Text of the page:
An attempt to bring 5,500 artefacts salvaged from the wreck of the Titanic to Belfast is almost certainly over.
The National Maritime Museum Greenwich and National Museums Northern Ireland said they decided not to submit a bid for the items.
Current owners, Premier Exhibitions, are selling them after filing for bankruptcy in the United States.
A UK consortium had been attempting to raise over $19m (£14m) to buy the artefacts.
Titanic Belfast and Titanic Foundation Limited were part of that consortium alongside the National Maritime Museum Greenwich and National Museums Northern Ireland.
However, after a hedge fund consortium launched a rival bid, a US court ruled that potential buyers would need to raise at least $21.5 (£16.5) to trigger an auction for the items.
BBC News NI understands that the bid from the hedge fund consortium was the only qualifying bid when the sale deadline passed at 16:00 EST on Friday.
In a statement to BBC News NI confirming they had not submitted a bid for artefacts, the National Maritime Museum Greenwich and National Museums Northern Ireland were critical of the sale process.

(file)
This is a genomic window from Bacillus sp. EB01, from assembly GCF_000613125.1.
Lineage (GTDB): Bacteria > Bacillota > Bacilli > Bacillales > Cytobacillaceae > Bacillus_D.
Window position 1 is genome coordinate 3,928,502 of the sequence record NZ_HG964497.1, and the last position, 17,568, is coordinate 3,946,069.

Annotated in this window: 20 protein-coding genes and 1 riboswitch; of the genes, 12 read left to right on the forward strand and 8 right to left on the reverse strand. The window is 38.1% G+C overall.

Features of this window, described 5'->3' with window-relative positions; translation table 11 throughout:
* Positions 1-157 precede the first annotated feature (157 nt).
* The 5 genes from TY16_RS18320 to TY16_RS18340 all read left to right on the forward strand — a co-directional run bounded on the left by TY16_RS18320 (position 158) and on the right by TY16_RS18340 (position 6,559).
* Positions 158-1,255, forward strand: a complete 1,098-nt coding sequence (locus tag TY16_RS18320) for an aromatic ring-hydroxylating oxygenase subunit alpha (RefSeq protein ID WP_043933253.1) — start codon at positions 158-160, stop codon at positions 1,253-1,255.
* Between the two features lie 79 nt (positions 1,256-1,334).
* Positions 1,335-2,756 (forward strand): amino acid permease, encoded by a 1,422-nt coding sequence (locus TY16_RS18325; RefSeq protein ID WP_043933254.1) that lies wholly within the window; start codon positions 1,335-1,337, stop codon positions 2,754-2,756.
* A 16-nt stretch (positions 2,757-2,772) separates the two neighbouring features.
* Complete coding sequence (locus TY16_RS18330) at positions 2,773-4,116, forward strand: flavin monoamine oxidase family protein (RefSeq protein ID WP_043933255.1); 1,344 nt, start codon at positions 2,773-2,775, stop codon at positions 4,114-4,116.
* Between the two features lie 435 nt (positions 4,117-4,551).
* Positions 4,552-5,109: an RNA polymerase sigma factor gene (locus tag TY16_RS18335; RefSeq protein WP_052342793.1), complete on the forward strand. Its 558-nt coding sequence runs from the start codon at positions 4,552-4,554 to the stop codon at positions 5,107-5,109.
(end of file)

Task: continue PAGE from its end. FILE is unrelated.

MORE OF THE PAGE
"The requirements for submitting a bid set forth in the debtors' bid procedures appear to have been drafted to prevent museums like ours from participating," they said.
"The institutional limitations of our bid were made clear to the debtors well in advance of, and again after, the filing of the bid procedures with the bankruptcy court."
"We have raised significant funds to acquire the artefact collection and remain committed and willing to acquire the collection if given the opportunity."
NMMG and NMNI also pointed out that they had intended to keep the 5,500 artefacts together in public ownership and on public display.
The sale of the items is due to be confirmed in a court in Florida later in October.